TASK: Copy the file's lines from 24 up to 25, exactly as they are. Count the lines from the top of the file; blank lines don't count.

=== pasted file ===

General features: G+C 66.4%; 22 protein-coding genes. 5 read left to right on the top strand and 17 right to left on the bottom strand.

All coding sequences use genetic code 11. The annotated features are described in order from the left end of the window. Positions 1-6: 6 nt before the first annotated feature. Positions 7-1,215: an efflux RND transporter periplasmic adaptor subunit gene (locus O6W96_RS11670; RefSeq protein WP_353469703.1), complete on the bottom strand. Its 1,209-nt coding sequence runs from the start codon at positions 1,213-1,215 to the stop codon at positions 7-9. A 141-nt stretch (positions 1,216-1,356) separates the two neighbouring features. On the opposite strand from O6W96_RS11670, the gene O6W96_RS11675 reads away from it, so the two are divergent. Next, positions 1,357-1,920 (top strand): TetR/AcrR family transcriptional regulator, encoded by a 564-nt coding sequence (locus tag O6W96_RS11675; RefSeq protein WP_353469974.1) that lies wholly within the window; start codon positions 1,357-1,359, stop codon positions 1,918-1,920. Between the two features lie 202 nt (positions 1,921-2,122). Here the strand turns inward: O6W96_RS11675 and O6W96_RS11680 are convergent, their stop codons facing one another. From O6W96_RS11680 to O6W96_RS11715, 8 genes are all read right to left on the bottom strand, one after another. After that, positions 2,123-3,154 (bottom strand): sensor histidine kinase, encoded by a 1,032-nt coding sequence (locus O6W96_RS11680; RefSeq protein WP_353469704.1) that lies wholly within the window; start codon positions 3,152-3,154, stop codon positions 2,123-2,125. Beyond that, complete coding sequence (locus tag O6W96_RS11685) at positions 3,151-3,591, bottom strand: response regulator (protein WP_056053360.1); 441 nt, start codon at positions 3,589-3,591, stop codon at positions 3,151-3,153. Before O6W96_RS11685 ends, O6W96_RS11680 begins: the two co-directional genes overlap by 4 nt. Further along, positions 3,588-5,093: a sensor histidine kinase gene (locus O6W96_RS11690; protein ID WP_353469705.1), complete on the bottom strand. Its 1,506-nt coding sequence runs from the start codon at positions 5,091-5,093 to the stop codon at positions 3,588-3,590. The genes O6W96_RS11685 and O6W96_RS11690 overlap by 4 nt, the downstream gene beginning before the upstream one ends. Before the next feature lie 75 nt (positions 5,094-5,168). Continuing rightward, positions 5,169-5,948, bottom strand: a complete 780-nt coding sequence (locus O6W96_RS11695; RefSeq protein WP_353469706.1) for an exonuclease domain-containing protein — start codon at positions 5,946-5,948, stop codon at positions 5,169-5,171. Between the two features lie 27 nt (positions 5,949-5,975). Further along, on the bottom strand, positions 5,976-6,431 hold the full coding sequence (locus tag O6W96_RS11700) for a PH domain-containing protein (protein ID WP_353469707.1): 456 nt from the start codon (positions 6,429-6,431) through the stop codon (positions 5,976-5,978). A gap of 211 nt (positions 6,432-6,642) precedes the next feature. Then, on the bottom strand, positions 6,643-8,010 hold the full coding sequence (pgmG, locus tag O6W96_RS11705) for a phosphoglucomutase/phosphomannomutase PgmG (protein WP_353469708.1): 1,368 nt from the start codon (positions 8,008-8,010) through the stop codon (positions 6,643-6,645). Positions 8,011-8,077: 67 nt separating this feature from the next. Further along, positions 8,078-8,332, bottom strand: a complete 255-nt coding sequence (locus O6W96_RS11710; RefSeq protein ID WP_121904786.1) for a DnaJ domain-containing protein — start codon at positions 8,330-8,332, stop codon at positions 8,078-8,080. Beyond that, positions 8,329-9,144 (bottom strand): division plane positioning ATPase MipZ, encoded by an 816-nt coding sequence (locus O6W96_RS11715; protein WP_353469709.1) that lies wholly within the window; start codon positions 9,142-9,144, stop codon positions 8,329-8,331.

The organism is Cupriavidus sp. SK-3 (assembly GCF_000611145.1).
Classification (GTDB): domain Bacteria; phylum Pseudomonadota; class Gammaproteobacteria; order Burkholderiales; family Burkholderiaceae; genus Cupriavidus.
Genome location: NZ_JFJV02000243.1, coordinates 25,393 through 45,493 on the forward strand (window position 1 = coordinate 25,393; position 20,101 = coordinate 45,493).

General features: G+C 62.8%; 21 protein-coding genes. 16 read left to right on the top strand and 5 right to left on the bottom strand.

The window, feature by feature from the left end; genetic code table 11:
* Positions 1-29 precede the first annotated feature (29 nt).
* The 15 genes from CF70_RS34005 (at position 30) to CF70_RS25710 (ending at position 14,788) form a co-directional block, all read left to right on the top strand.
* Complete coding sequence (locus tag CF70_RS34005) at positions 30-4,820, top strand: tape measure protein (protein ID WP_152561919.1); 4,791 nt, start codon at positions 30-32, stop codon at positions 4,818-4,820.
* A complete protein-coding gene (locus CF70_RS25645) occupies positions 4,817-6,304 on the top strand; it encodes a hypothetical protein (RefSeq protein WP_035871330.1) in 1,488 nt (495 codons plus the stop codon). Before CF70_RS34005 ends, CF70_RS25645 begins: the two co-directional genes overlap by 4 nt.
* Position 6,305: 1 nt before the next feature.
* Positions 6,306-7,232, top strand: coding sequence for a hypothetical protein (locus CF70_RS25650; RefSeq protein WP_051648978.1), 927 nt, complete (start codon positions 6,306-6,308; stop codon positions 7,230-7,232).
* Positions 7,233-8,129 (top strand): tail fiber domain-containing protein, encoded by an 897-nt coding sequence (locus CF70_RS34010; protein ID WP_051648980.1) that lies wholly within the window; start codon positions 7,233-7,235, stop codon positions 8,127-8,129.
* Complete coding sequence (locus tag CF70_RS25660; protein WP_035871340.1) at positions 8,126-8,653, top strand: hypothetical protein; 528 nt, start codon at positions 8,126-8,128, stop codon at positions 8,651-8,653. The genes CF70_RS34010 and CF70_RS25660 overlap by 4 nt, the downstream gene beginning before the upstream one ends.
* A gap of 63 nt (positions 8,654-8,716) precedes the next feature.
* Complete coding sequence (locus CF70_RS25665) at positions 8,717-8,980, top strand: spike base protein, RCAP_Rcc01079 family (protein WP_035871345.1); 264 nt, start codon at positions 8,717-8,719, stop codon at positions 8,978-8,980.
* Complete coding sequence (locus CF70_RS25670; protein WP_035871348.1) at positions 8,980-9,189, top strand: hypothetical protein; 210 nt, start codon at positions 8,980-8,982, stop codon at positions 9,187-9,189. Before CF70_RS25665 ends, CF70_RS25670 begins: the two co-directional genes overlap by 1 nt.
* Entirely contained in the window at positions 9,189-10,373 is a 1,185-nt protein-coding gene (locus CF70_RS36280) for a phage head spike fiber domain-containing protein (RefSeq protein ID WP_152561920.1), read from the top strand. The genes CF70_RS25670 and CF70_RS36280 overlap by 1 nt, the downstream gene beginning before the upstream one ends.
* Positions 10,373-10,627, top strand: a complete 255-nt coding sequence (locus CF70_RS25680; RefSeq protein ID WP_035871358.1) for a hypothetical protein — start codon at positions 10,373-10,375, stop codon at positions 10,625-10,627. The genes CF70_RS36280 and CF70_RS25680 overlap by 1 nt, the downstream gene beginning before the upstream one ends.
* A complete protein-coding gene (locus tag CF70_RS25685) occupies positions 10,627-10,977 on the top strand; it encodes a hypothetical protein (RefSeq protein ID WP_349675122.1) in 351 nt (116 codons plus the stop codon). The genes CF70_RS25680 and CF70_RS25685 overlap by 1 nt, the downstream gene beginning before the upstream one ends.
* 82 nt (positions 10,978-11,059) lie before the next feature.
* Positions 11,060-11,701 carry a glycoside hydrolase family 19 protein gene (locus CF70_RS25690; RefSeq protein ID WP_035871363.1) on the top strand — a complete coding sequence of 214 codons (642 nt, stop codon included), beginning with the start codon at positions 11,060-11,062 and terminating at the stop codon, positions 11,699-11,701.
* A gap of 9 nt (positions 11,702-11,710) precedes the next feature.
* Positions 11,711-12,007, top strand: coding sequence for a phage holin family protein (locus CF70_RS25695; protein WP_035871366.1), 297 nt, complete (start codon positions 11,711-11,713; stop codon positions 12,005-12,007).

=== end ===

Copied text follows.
* A gap of 9 nt (positions 11,702-11,710) precedes the next feature.
* Positions 11,711-12,007, top strand: coding sequence for a phage holin family protein (locus CF70_RS25695; protein WP_035871366.1), 297 nt, complete (start codon positions 11,711-11,713; stop codon positions 12,005-12,007).